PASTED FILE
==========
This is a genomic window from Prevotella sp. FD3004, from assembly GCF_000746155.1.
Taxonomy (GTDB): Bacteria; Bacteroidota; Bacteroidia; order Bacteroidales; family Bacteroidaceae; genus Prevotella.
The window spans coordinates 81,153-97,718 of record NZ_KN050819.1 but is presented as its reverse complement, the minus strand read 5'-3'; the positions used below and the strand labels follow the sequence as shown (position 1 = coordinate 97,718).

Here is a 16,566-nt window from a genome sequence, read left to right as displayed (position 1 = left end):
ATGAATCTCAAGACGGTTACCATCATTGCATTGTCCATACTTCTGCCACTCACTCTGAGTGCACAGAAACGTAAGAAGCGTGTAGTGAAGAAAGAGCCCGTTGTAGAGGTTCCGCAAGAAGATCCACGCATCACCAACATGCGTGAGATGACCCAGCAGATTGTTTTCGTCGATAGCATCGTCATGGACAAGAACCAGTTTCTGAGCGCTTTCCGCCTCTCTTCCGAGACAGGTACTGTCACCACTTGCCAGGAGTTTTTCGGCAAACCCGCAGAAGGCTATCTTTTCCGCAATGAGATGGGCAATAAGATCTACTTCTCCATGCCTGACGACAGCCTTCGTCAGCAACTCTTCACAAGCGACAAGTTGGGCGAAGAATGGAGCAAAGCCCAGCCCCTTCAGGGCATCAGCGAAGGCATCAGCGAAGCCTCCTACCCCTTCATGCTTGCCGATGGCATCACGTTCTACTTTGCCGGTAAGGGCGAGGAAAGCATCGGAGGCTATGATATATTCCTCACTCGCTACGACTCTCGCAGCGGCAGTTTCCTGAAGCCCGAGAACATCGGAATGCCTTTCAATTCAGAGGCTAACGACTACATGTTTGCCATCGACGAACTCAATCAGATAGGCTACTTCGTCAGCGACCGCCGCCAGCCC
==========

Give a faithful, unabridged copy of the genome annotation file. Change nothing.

This is a genomic window from Prevotella sp. FD3004, from assembly GCF_000746155.1.
Taxonomy (GTDB): Bacteria; Bacteroidota; Bacteroidia; order Bacteroidales; family Bacteroidaceae; genus Prevotella.
The window spans coordinates 81,153-97,718 of record NZ_KN050819.1 but is presented as its reverse complement, the minus strand read 5'-3'; the positions used below and the strand labels follow the sequence as shown (position 1 = coordinate 97,718).

Here is a 16,566-nt window from a genome sequence, read left to right as displayed (position 1 = left end):
ATGAATCTCAAGACGGTTACCATCATTGCATTGTCCATACTTCTGCCACTCACTCTGAGTGCACAGAAACGTAAGAAGCGTGTAGTGAAGAAAGAGCCCGTTGTAGAGGTTCCGCAAGAAGATCCACGCATCACCAACATGCGTGAGATGACCCAGCAGATTGTTTTCGTCGATAGCATCGTCATGGACAAGAACCAGTTTCTGAGCGCTTTCCGCCTCTCTTCCGAGACAGGTACTGTCACCACTTGCCAGGAGTTTTTCGGCAAACCCGCAGAAGGCTATCTTTTCCGCAATGAGATGGGCAATAAGATCTACTTCTCCATGCCTGACGACAGCCTTCGTCAGCAACTCTTCACAAGCGACAAGTTGGGCGAAGAATGGAGCAAAGCCCAGCCCCTTCAGGGCATCAGCGAAGGCATCAGCGAAGCCTCCTACCCCTTCATGCTTGCCGATGGCATCACGTTCTACTTTGCCGGTAAGGGCGAGGAAAGCATCGGAGGCTATGATATATTCCTCACTCGCTACGACTCTCGCAGCGGCAGTTTCCTGAAGCCCGAGAACATCGGAATGCCTTTCAATTCAGAGGCTAACGACTACATGTTTGCCATCGACGAACTCAATCAGATAGGCTACTTCGTCAGCGACCGCCGCCAGCCC